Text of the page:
Join us March 10 at Studio 333 when the following authors will read from their work on the theme of “open.” Doors open at 7 pm; admission is $5.
Sona Avakian has been published in the journals ZYZZYVA, Instant City, and The Sand Hill Review. She received an MFA in creative writing from Mills College and was awarded an individual artist’s cultural equity grant from the San Francisco Arts Commission in 2008. She was born on the east coast, lives on the west coast, and has never stolen anything (worthwhile).
The San Francisco Chronicle described Angie Chau‘s Quiet As
They Come as “a powerful mix of tragedy and kindness, of miscommunications and all-too-painful empathy, which bound together are a resonating homage to many an immigrant.” Publisher’s Weekly describes the book as “serenely stirring stories” in which, “characters radiate dignity and depth, seek freedom but find crushing loneliness.” Elle Magazine called the book a “darkly sparkling debut.” In 2009, she won the UC Davis Maurice Prize in Fiction for this debut collection. Angie Chau’s work has appeared in the Indiana Review, Santa Clara Review, Night Train Magazine, Slant, and the anthology Cheers to Muses. She was born in Vietnam and now lives in Eddie Money’s former studio in Oakland.
Maria Finn lives on a houseboat in Sausalito with an edible garden and tango floor on the roof. She is author of the memoir Hold Me Tight and Tango Me Home (Algonquin Books 2010), which has recently been optioned for a television series by Fox Studios. She is also author of the book A Little Piece of Earth, How to Grow Your Own Food in Small Spaces (Rizzoli 2010), and she compiled and edited the anthologies, Cuba in Mind (Vintage 2006) and Mexico in Mind (Vintage 2008). Her essays have been anthologized in The Best Food Writing and The Best Women’s Travel Writing 2007. She writes for Sunset Magazine, The Wall Street Journal, and Wine Spectator, among many others. She is currently at work on a novel based on her experiences as a deckhand on an all female commercial salmon fishing boat in Alaska. She is an Affiliate Artist at The Headlands Center for the Arts, and will be in residence this year at The Mesa Refuge in Pt. Reyes Station.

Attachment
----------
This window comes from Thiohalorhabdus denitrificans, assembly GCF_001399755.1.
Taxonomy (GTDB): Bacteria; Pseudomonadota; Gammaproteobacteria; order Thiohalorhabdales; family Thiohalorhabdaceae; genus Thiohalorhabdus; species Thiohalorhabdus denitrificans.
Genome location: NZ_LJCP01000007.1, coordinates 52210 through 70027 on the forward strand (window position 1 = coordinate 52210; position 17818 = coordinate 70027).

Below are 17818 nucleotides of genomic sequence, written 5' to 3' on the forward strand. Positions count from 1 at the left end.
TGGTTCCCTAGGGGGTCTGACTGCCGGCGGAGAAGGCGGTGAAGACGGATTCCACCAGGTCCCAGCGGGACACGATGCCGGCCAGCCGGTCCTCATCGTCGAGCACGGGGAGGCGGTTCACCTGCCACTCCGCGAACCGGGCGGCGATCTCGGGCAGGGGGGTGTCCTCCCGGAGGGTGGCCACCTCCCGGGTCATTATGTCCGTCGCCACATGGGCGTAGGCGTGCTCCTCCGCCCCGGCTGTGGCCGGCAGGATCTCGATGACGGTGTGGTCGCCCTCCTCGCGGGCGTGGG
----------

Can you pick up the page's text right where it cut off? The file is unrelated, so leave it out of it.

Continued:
Valerie Fioravanti’s work has appeared in many literary journals, including North American Review, Night Train, and Cimarron Review. She received a Fulbright Fellowship to Italy, and her story collection, Garbage Night at the Opera, was recently a finalist for the Flannery O’Connor Award for Short Fiction. She lives in Sacramento, where she teaches private workshops from her home and runs the Stories on Stage reading series.
Grace Dane Mazur is the author of the literary non-fiction work, Hinges: Meditations on the Portals of the Imagination; the novel Trespass; and a collection of stories, Silk, which was a New York Times notable book of the year. After studying painting and ceramics at the School of the Museum of Fine Arts in Boston, she went to Harvard University for her BA and PhD in Biology. She was a postdoctoral research fellow at Harvard working on morphogenesis and micro-architecture in silkworms when she hinged into literature. She now teaches fiction in the MFA Program for Writers at Warren Wilson and is the fiction editor at Tupelo Press. She lives in Cambridge and Westport Massachusetts, with her husband, the mathematician Barry Mazur.
Matt Stewart‘s debut novel, The French Revolution, is a San Francisco family saga loosely structured on the historical French Revolution. It was named a Best Book of 2010 by the San Francisco Chronicle and a Notable Debut by Poets & Writers. Matt’s stories have been published in Instant City, McSweeney’s, Opium, and more, and he blogs for The Huffington Post and The Nervous Breakdown.